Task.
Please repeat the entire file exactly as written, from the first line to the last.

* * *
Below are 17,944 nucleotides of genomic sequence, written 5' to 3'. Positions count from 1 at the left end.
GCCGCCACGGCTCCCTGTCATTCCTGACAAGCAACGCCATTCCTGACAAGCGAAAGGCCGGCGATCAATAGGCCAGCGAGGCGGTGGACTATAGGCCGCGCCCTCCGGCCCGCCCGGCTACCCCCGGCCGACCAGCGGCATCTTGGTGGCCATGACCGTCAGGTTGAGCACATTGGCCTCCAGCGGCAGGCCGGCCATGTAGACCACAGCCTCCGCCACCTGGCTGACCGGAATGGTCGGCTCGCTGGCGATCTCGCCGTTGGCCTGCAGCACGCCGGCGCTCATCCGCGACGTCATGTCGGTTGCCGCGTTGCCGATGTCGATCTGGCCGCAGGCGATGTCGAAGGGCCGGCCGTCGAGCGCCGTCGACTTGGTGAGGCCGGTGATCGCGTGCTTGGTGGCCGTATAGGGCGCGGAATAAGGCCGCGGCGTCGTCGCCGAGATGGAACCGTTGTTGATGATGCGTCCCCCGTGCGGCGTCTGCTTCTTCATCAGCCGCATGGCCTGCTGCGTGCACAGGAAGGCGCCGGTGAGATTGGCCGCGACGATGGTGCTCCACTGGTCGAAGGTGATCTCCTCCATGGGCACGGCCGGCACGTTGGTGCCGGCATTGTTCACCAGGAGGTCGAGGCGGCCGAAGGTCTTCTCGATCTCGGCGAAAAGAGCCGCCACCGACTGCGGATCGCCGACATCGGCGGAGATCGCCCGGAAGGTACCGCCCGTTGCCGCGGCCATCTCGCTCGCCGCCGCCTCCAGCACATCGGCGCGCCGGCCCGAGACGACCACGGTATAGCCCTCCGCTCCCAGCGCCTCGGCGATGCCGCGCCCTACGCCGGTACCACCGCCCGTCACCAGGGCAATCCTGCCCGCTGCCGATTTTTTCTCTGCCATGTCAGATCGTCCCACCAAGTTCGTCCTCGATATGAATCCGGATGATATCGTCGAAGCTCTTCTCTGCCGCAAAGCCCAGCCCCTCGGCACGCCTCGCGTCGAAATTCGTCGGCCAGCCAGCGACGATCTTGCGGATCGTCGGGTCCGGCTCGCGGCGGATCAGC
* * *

Below are 17,944 nucleotides of genomic sequence, written 5' to 3'. Positions count from 1 at the left end.
GCCGCCACGGCTCCCTGTCATTCCTGACAAGCAACGCCATTCCTGACAAGCGAAAGGCCGGCGATCAATAGGCCAGCGAGGCGGTGGACTATAGGCCGCGCCCTCCGGCCCGCCCGGCTACCCCCGGCCGACCAGCGGCATCTTGGTGGCCATGACCGTCAGGTTGAGCACATTGGCCTCCAGCGGCAGGCCGGCCATGTAGACCACAGCCTCCGCCACCTGGCTGACCGGAATGGTCGGCTCGCTGGCGATCTCGCCGTTGGCCTGCAGCACGCCGGCGCTCATCCGCGACGTCATGTCGGTTGCCGCGTTGCCGATGTCGATCTGGCCGCAGGCGATGTCGAAGGGCCGGCCGTCGAGCGCCGTCGACTTGGTGAGGCCGGTGATCGCGTGCTTGGTGGCCGTATAGGGCGCGGAATAAGGCCGCGGCGTCGTCGCCGAGATGGAACCGTTGTTGATGATGCGTCCCCCGTGCGGCGTCTGCTTCTTCATCAGCCGCATGGCCTGCTGCGTGCACAGGAAGGCGCCGGTGAGATTGGCCGCGACGATGGTGCTCCACTGGTCGAAGGTGATCTCCTCCATGGGCACGGCCGGCACGTTGGTGCCGGCATTGTTCACCAGGAGGTCGAGGCGGCCGAAGGTCTTCTCGATCTCGGCGAAAAGAGCCGCCACCGACTGCGGATCGCCGACATCGGCGGAGATCGCCCGGAAGGTACCGCCCGTTGCCGCGGCCATCTCGCTCGCCGCCGCCTCCAGCACATCGGCGCGCCGGCCCGAGACGACCACGGTATAGCCCTCCGCTCCCAGCGCCTCGGCGATGCCGCGCCCTACGCCGGTACCACCGCCCGTCACCAGGGCAATCCTGCCCGCTGCCGATTTTTTCTCTGCCATGTCAGATCGTCCCACCAAGTTCGTCCTCGATATGAATCCGGATGATATCGTCGAAGCTCTTCTCTGCCGCAAAGCCCAGCCCCTCGGCACGCCTCGCGTCGAAATTCGTCGGCCAGCCAGCGACGATCTTGCGGATCGTCGGGTCCGGCTCGCGGCGGATCAGC